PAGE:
I doubt there’s a person out there who really thinks we need daylight saving time. For most of us it’s just a huge inconvenience. When my kids were younger, it was a nightmare because they either went to school in the dark or came home in it. Now it’s just a drag because we have to set all our clocks forward and backwards. Granted, modern technology takes care of some of our devices but we still have to manage more than our share.
I know a few people who refuse to give in and, although forced to live with the time change, feel a certain amount of pride in defiantly not changing their car clocks. The reason, I’m told, is that in six short months the time will be corrected (much like people who refuse to make their beds because they’re only going to sleep in them again??). The problem is, you’re never quite sure which cycle you’re in and that can make for some very late arrivals.
Mostly, I think, people tend to get slightly depressed during the time change because it represents shorter daylight hours and the coming of winter. But, like all things worth waiting for, there is (literally) light at the end of the tunnel!
Everyone knows about the five second rule where food is concerned. Supposedly, if you drop food on the floor, it’s okay to still eat it or serve it if it’s been picked up within 5 seconds. I’m sure people with extreme OCD are silently cringing right about now but, for the vast majority of us, this rule is fairly acceptable.
So what else might it work for?
- If someone doesn’t react ‘promptly’ when a light turns green, is it alright to blast your car horn at them?
- If you have something important to say and someone holds up their finger indicating that they’ll be with you in a second, is it alright to start talking after you’ve checked your watch and five seconds have gone by?
- If a waiter tells you he’ll be back in a second with the check and, after 10 or 15 minutes you still haven’t gotten it, is it alright to walk out without paying?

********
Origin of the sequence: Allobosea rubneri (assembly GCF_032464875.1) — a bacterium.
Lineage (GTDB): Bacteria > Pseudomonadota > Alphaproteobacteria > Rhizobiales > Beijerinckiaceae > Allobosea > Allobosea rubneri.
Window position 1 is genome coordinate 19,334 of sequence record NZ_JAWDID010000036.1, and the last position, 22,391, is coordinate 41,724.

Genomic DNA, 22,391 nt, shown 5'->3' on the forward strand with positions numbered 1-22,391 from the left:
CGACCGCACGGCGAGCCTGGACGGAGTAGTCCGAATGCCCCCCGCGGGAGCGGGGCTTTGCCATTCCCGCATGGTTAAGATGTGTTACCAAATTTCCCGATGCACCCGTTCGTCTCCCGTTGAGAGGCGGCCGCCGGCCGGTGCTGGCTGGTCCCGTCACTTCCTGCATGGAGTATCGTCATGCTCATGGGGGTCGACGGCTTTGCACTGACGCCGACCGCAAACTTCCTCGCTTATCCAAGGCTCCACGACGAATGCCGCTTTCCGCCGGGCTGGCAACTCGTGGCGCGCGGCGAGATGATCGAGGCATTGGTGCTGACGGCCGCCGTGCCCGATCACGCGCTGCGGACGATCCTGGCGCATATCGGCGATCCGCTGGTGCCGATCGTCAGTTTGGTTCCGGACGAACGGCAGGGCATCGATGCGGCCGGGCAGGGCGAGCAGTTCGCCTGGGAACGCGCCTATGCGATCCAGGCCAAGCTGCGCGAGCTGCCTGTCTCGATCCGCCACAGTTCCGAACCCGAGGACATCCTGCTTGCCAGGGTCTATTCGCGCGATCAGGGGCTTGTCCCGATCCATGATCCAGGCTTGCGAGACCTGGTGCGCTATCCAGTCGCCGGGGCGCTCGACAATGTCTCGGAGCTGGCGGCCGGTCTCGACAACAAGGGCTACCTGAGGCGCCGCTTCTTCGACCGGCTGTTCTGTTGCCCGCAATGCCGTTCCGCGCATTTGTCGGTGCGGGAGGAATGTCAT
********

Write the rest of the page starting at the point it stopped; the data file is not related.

- If someone is holding the elevator for another person (while carrying on a conversation with them) and you have places to go, is it alright to press the ‘close door’ button?
- If you, yourself (“guilty”), have done any of these because you truly believe the five second rule is an appropriate measure of your patience level, then I say to you, “_________________________”*
*sorry, my five seconds were up!
Today I saw a young mother outside chasing after her toddler. She said, “stay on the grass,” so, naturally, the child ran toward the street instead. I thought, “well, at least she’ll get that baby weight off faster.”
Now that my own kids are grown, I have no incentive to run around and lose weight. Oh yeah. I forgot. Of course I do. It’s called constantly-running-errands-for-my-parents. Don’t get me wrong… I exercise for a few hours every day anyway. Of my own free will. I always have… (and when I say always, I mean since having children).
If it wasn’t so time consuming I’d say it was almost funny – how, as soon as I return home from running their errands, my parents remember something else I need to get for them. And, for those errands that are so close by that it’s almost easier to not have to drive and then park my car, I generally just walk. So, technically, I’m still being run ragged – although, now, I get to choose when and where I’ll lose those extra few pounds!
*** 3 simple ways to lose weight without really trying: